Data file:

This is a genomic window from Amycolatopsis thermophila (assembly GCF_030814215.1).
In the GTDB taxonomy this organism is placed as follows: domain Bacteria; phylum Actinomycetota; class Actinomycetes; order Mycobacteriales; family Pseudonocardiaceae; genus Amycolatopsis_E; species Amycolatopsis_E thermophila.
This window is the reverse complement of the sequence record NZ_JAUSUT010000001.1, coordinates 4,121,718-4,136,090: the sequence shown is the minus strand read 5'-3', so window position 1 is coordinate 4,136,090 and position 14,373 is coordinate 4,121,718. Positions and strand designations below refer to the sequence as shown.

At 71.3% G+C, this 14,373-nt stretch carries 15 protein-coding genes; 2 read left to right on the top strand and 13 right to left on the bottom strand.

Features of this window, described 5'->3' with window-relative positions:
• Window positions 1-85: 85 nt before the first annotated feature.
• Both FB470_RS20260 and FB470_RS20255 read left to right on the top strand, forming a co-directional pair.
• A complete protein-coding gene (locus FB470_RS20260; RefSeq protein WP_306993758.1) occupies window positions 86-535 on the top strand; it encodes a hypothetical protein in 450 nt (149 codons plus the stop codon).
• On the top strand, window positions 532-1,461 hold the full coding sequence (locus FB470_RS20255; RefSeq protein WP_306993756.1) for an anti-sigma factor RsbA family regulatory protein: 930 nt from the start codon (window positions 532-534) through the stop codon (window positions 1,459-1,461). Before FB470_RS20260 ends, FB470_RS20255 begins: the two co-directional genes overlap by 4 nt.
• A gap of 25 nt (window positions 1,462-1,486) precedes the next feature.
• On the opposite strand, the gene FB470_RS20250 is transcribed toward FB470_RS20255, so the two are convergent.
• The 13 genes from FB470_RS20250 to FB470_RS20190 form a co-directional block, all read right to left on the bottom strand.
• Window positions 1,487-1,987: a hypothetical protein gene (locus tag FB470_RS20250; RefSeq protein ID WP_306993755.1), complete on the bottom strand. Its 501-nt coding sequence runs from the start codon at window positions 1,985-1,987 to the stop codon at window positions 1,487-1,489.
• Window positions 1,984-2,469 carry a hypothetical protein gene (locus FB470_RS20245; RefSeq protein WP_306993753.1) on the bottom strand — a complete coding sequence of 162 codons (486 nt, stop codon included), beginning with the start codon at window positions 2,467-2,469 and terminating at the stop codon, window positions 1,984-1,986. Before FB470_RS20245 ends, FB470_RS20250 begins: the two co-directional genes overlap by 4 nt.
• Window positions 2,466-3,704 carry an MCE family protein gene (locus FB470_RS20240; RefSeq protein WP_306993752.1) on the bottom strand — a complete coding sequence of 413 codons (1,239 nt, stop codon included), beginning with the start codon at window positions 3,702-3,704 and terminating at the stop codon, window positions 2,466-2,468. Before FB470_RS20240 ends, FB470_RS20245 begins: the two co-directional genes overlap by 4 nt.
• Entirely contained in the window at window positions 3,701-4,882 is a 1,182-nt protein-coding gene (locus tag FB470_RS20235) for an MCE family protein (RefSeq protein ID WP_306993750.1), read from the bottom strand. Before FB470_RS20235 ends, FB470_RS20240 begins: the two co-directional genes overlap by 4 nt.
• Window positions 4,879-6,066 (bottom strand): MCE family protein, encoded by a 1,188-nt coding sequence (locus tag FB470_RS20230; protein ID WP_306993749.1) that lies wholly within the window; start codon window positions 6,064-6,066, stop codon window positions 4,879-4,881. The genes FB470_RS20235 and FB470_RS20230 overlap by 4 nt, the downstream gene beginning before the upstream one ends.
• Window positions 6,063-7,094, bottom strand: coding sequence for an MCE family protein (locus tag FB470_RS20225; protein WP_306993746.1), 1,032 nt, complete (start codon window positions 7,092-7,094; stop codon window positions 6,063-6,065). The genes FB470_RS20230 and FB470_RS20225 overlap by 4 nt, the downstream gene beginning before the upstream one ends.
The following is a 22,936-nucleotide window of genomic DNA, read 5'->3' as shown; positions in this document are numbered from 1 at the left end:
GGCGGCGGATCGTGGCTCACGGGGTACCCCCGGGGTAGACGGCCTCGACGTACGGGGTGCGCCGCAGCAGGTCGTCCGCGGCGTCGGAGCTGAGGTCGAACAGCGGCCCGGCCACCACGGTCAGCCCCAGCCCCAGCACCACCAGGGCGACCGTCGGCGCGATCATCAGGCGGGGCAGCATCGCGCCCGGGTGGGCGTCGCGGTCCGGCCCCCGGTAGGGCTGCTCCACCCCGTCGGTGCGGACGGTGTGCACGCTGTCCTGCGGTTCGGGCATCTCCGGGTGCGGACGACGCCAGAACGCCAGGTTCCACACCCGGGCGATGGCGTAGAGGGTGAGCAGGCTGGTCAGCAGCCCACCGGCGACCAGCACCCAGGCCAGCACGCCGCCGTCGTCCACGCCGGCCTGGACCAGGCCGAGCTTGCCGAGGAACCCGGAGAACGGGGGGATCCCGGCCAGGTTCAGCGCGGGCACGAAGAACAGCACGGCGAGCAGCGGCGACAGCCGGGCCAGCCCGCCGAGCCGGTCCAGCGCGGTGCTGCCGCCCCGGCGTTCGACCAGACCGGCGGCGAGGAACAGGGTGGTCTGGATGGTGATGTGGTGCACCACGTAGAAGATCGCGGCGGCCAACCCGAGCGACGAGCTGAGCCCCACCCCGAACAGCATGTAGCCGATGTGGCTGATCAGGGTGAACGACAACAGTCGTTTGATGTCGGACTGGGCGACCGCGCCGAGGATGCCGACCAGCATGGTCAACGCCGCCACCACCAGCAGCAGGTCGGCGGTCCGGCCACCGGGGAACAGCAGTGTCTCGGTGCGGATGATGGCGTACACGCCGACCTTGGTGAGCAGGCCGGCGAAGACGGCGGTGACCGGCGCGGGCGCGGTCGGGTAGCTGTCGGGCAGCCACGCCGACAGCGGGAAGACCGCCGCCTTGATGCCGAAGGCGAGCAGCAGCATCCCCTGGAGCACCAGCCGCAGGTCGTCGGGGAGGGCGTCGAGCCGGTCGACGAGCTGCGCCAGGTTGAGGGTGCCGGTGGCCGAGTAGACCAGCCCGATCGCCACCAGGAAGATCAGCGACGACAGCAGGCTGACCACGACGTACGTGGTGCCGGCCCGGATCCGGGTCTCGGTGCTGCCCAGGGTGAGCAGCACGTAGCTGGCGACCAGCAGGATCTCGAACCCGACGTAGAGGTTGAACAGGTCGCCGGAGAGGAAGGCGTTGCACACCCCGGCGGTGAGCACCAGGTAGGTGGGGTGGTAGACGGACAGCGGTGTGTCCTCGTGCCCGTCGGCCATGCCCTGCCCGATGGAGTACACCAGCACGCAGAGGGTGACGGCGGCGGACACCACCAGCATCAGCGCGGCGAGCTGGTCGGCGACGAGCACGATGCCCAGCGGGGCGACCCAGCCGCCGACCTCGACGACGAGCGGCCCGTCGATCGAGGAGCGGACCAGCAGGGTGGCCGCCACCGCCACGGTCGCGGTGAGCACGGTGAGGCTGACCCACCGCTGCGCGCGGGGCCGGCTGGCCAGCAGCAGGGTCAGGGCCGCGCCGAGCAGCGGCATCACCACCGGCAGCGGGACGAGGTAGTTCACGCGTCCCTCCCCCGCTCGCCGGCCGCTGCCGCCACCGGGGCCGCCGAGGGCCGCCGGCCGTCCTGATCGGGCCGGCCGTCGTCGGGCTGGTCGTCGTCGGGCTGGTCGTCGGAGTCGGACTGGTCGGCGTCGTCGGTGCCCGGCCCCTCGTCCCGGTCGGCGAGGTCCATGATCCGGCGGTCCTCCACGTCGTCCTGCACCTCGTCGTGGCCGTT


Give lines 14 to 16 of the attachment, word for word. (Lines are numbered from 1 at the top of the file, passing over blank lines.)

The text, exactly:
• Window positions 1,984-2,469 carry a hypothetical protein gene (locus FB470_RS20245; RefSeq protein WP_306993753.1) on the bottom strand — a complete coding sequence of 162 codons (486 nt, stop codon included), beginning with the start codon at window positions 2,467-2,469 and terminating at the stop codon, window positions 1,984-1,986. Before FB470_RS20245 ends, FB470_RS20250 begins: the two co-directional genes overlap by 4 nt.
• Window positions 2,466-3,704 carry an MCE family protein gene (locus FB470_RS20240; RefSeq protein WP_306993752.1) on the bottom strand — a complete coding sequence of 413 codons (1,239 nt, stop codon included), beginning with the start codon at window positions 3,702-3,704 and terminating at the stop codon, window positions 2,466-2,468. Before FB470_RS20240 ends, FB470_RS20245 begins: the two co-directional genes overlap by 4 nt.
• Entirely contained in the window at window positions 3,701-4,882 is a 1,182-nt protein-coding gene (locus tag FB470_RS20235) for an MCE family protein (RefSeq protein ID WP_306993750.1), read from the bottom strand. Before FB470_RS20235 ends, FB470_RS20240 begins: the two co-directional genes overlap by 4 nt.